All four members of Maine’s congressional delegation on Tuesday either opposed the deployment of U.S. ground combat forces to Iraq to fight the Islamic State terrorist group or did not believe ground forces were necessary.

The following statements are from delegation members and several congressional candidates responding to comments Tuesday by Gen. Martin Dempsey, the nation’s top military officer, that American ground troops may be needed to battle Islamic State forces if President Barack Obama’s current strategy fails:

U.S. Sen. Angus King:

King, an independent who serves on the Senate Armed Services Committee, asked Dempsey and Defense Secretary Chuck Hagel what happens if Saudi Arabia, Turkey and other regional allies do not step up to help defeat the Islamic State.

“Are we going to do it by ourselves?” King asked in a video of the meeting. “The answer has to be (that) we can’t. Not only because the American people aren’t interested in it, but also because it isn’t going to work. … This war has to have a coalition face.”

In an interview Tuesday evening, King said he would not support the use of U.S. combat troops against Islamic State at this juncture and he hopes any authorization of force resolution taken up by Congress will limit the use of ground troops.


U.S. Sen. Susan Collins:

Collins, a Republican who serves on the Senate Intelligence Committee, supports U.S. airstrikes against the group in conjunction with allies’ military efforts but indicated she does not believe U.S. combat troops are necessary.

“Senator Collins believes that General Dempsey’s comments reflect his professional military judgment regarding the complex and challenging threat ISIS poses,” spokesman Kevin Kelley said. “Obviously, the President has already sent more than a thousand military advisers to the region. As far as combat troops are concerned, Senator Collins believes that an effective effort likely does require boots on the ground, but not American boots on the ground.”

Shenna Bellows, Democratic candidate for U.S. Senate:

Bellows, who is challenging Collins in this November’s election, opposes sending U.S. combat troops to fight the Islamic State and expressed concerns about the amount of money already spent on the war in Iraq.

“I do not support sending troops in to fight on the ground in Iraq again, and General Dempsey’s comments raise serious questions about the strategy behind airstrikes and arming the Syrian rebels,” Bellows’ statement said. “We need to be very thoughtful about what’s in the best interest of the American public and pause carefully before spending billions of dollars more on wars we cannot afford that make us less safe.”


U.S. Rep. Chellie Pingree, D-1st District:

Pingree, a Democrat who has said the U.S. should be spending more money on domestic programs rather than on military operations in Afghanistan and Iraq, came out strongly against any U.S. ground forces against Islamic State.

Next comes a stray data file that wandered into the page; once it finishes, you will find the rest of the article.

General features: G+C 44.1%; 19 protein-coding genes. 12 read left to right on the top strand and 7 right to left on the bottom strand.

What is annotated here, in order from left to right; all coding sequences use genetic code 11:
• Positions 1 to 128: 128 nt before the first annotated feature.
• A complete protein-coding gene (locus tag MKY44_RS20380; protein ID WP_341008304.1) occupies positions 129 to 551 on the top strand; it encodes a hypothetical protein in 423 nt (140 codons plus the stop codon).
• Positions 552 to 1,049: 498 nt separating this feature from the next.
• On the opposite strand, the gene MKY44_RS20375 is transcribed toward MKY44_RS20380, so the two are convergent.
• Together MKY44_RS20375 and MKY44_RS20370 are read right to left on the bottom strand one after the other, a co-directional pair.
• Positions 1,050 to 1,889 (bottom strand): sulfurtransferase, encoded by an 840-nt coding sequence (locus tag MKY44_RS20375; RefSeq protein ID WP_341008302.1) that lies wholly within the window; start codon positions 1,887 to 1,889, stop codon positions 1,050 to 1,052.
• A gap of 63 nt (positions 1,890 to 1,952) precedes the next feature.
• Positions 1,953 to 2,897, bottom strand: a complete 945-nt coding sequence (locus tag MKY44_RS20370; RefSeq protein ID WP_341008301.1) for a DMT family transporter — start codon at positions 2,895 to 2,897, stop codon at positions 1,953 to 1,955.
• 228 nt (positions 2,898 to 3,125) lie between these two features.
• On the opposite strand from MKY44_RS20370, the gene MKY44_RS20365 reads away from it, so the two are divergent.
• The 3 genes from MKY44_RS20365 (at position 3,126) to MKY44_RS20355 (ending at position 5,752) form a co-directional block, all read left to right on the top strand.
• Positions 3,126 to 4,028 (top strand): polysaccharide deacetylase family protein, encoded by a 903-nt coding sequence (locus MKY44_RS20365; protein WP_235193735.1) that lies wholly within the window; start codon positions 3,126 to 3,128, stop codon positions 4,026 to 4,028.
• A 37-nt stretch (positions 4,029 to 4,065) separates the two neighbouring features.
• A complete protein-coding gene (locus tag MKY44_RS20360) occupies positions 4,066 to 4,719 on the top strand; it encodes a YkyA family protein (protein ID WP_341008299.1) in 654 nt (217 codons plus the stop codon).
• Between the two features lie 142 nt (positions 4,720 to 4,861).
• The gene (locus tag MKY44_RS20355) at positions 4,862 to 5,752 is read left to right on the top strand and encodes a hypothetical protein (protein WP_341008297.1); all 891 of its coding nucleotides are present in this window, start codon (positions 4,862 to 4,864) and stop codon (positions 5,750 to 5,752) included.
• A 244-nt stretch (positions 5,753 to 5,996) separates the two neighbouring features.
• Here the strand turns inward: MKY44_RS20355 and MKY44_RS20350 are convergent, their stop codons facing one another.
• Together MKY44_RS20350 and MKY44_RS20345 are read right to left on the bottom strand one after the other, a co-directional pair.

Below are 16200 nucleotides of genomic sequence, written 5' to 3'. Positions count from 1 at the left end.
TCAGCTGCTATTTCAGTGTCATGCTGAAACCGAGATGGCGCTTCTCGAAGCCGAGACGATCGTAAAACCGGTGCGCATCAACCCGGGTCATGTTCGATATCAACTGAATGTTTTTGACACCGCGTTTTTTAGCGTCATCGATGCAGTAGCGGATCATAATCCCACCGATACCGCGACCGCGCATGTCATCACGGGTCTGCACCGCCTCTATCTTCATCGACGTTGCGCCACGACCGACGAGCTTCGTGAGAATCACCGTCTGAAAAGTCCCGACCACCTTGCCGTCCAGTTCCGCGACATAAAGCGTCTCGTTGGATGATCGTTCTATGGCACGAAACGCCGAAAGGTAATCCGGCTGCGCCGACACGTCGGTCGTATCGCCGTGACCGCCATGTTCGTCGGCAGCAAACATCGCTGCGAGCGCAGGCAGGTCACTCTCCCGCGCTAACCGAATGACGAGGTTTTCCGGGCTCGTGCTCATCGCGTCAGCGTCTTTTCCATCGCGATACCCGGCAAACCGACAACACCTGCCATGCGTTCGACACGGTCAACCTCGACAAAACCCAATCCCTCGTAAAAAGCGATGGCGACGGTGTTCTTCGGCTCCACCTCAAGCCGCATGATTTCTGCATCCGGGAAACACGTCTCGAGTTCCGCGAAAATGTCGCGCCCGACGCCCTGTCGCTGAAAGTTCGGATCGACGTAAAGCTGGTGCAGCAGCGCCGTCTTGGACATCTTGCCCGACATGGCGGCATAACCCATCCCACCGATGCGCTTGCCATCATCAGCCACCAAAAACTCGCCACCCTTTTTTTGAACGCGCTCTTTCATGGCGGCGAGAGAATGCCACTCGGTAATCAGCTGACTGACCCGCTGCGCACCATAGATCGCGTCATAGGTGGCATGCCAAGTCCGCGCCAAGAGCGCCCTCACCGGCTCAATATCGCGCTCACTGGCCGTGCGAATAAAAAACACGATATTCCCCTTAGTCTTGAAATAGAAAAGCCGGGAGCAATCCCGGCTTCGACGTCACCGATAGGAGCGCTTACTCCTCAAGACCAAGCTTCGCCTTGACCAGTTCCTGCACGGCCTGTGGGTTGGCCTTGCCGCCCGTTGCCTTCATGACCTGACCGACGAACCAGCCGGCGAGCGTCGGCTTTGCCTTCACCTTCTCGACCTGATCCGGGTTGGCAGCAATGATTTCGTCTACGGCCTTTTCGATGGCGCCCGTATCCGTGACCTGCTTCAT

“I am deeply opposed to sending Americans back into combat in Iraq, and General Dempsey’s comments are a reminder how a military campaign against ISIS could easily lead to the involvement of U.S. combat troops in the region,” Pingree said in a statement.

Isaac Misiuk, Republican candidate for 1st District:

Misiuk supports the U.S. airstrikes against a terrorist group that is killing civilians in Iraq — including children — as well as two American citizens and a Briton. But Misiuk could not say whether he would support the involvement of U.S. ground troops, because he is not privy to the classified information available to members of Congress.

“I can’t honestly say what my stance would be without knowing that information” provided to Congress, Misiuk said in an interview. “But I would only support any sort of ground troops if we are not the only ones fighting.”


U.S. Rep. Mike Michaud, D-2nd District:

Michaud, a Democrat who is running for governor this year, expressed concerns that Dempsey’s comments appeared to contradict Obama’s stance against ground troops and that House members could be forced to vote on an authorization resolution prematurely.

“It’s concerning to me that, at this point in time, there still isn’t consensus within the administration on a comprehensive strategy to tackle this serious threat,” Michaud said in a statement. “I do not support sending ground troops into Iraq at this time.”

Bruce Poliquin, Republican candidate for 2nd District:

Poliquin did not say whether he would support U.S. combat troops in Iraq, but said the Islamic State needed to be defeated, not contained. The Republican accused the Obama administration of “promising decisive action” without following up on those promises.

“It is very important that if I’m able to serve in Congress that I hold the president accountable for making sure he is very clear to Congress what his objectives are when he commits our sons and daughters in uniform to military conflict,” Poliquin said in a statement.

Emily Cain, Democratic candidate for 2nd District:

Cain did not respond to a request for comment Tuesday night.

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